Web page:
This article originally appeared on High Country News.
The ground under researcher Stephanie Kampf’s boots was black and burned to a crusty soot in June 2021 as she walked across the burned scar left by the 2020 Cameron Peak Fire. A summer after the fire engulfed more than 200,000 acres ablaze, there was no snow to be found on its footprint, despite being nearly 10,000 feet above sea level, where snow often lingers in Colorado. However, in a nearby group of unburned trees, she noticed the combat, some “nice snow” appeared. “It was really amazing,” she said. “It was so mind-blowing to me.”
According to research published Monday in the journal Proceedings of the National Academy of Scienceswildfires are increasingly disrupting snowpack in the fight against the western US, said lead author and professor of watershed science at Colorado State University Cameron Peak Fire:Colorado’s largest fire to date— inspired his research, because it began so close to the continental divide. That surprised fight. “We started to wonder, is this something that’s happening in other parts of the West?” she said.
Kampf and his team set out to determine if there are more wildfires burning at high altitudes. The answer is unequivocally yes. And the consequences are dramatic: snow in areas burned by wildfires is melting 18 to 24 days earlier than average. Climate change is already causing an increase in the length, frequency and severity of the wildfire season. And snowpack is critical to the health of Western people and ecosystems: According to the Natural Resources Conservation Service (NRCS), it contributes 20% to 90% of surface water used for agriculture, energy production, the habitat of aquatic species and more.
The researchers focused on places where the snow doesn’t fully melt until May or later, called late-melt snow zones. These areas tend to stay cold for a long time in the spring and then melt relatively quickly, often creating large melt pulses in the stream flow. The ground cannot absorb all that snow as it melts simultaneously, and as a result, the water ends up in streams for downstream uses.
The authors found that from 1984 to 2020, 70% of late-melt snowfields experienced a significant increase in wildfire activity. “What this study shows very well is that fires are moving into places that we would consider more resilient because they are cooler and wetter,” said Paul Brooks, a professor who studies mountain hydrology at the University of Utah. Brooks was not involved in the study but reviewed the manuscript. In the areas that retain snow the longest in the Southern Rockies, more area burned in 2020 than in the last 36 years combined. “It’s a shocking difference,” Kampf said. “Seeing that in many different mountain ranges, the trend toward larger fires in snowy areas is really the most important finding.”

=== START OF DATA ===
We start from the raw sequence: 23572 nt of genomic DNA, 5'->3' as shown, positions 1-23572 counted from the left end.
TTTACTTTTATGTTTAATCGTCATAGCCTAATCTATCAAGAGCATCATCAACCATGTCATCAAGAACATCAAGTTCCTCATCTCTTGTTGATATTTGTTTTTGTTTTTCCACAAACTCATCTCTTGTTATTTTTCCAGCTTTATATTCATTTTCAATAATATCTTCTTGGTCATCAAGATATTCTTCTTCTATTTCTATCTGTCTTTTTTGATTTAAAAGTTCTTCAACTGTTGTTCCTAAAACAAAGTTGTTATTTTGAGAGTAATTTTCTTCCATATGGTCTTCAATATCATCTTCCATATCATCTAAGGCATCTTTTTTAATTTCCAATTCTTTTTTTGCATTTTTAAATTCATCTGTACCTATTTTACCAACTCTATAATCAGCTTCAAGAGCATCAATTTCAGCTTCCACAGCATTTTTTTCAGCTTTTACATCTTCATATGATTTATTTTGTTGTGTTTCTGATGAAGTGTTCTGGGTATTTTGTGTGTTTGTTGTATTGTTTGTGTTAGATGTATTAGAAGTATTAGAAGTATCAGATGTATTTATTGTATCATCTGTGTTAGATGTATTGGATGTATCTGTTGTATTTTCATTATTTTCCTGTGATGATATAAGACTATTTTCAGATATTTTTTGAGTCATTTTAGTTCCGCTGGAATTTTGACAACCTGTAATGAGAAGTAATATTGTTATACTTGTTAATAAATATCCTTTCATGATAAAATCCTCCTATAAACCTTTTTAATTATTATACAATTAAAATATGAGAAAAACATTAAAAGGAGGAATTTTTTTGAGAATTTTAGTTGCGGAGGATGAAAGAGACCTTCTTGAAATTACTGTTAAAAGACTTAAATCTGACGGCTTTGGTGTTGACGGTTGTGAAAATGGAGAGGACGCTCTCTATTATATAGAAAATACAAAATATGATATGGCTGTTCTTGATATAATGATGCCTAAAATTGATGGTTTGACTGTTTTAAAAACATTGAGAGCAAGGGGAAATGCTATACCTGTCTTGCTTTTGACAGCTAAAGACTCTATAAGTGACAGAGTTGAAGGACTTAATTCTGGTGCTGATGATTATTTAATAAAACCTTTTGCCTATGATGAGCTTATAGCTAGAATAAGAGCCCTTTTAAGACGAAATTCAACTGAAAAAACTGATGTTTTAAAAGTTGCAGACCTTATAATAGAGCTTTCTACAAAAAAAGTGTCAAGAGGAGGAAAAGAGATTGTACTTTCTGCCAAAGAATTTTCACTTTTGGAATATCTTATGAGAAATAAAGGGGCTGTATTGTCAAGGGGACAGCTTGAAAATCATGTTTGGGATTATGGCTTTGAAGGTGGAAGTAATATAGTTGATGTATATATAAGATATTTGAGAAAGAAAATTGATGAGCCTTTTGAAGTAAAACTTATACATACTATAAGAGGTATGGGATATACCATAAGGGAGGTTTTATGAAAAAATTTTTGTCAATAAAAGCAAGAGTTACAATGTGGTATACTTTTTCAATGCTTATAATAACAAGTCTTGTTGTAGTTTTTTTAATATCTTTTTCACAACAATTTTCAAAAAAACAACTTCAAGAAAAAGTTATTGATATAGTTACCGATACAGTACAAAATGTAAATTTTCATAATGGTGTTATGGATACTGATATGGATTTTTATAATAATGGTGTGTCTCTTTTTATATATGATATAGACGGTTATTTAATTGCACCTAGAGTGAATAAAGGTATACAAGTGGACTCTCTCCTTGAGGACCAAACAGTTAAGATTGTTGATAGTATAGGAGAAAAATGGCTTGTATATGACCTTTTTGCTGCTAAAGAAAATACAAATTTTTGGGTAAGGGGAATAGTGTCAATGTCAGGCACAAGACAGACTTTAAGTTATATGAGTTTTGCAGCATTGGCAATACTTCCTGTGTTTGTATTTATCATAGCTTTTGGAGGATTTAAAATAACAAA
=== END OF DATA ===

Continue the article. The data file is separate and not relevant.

Wildfires can affect snow in many ways. Trees generally intercept some snow, but when they lose foliage or die, more snow initially reaches the ground. Sometimes this leads to deeper snow. But then other competing factors take hold. A more exposed snow cover absorbs more solar radiation. Soot and other burned materials fall onto the snow, reducing its ability to reflect sunlight and also promoting faster melting. Open areas are also more vulnerable to being swept away by the wind. “It’s a balancing act, which one of those wins to create the snow conditions you see at the end of the season,” Kampf said.
Lower south-facing slopes and sunny regions are particularly vulnerable to the effect of wildfires on snowpack, as they receive more sunlight and solar energy. So are the areas that see severe fires. There is regional variability: For example, cloudy areas in the Pacific Northwest will likely see different effects in snow cover than areas that see more sun.
The study also found that snow in burned areas contains less water. “Snowwater equivalent peak, where snowpack reaches late in the season, is quite important,” Kampf said. “In a lot of places, it’s going to be really correlated to how much flow there is.”
A shorter snow season, which essentially means a longer summer, can have a cascading effect. “It’s like turning off a drip irrigation system a month early,” Brooks said. Plants could start growing earlier, but could also run out of water as summer progresses or be prone to early frosts. That can make it difficult for forests to recover after a fire.
The researchers’ findings may affect how water is managed in the future. In areas already experiencing drought due to climate change, fires can further exacerbate water shortages. If the snow does not arrive in large pulses due to late melting, and if parched and thirsty soil absorbs moisture, less water is likely to reach streams, rivers and eventually reservoirs. Snowpack surveyors watch with concern. “Wildfires are having a huge, huge impact on how ice melts,” said Erin Whorton, a hydrologist with NRCS’s Idaho Snow Survey.
Downstream water managers may need to prepare for earlier melting that will contribute to reservoirs much sooner than necessary. “The timing is really important,” Brooks said. “The surprising nature of less snow…should give people pause.”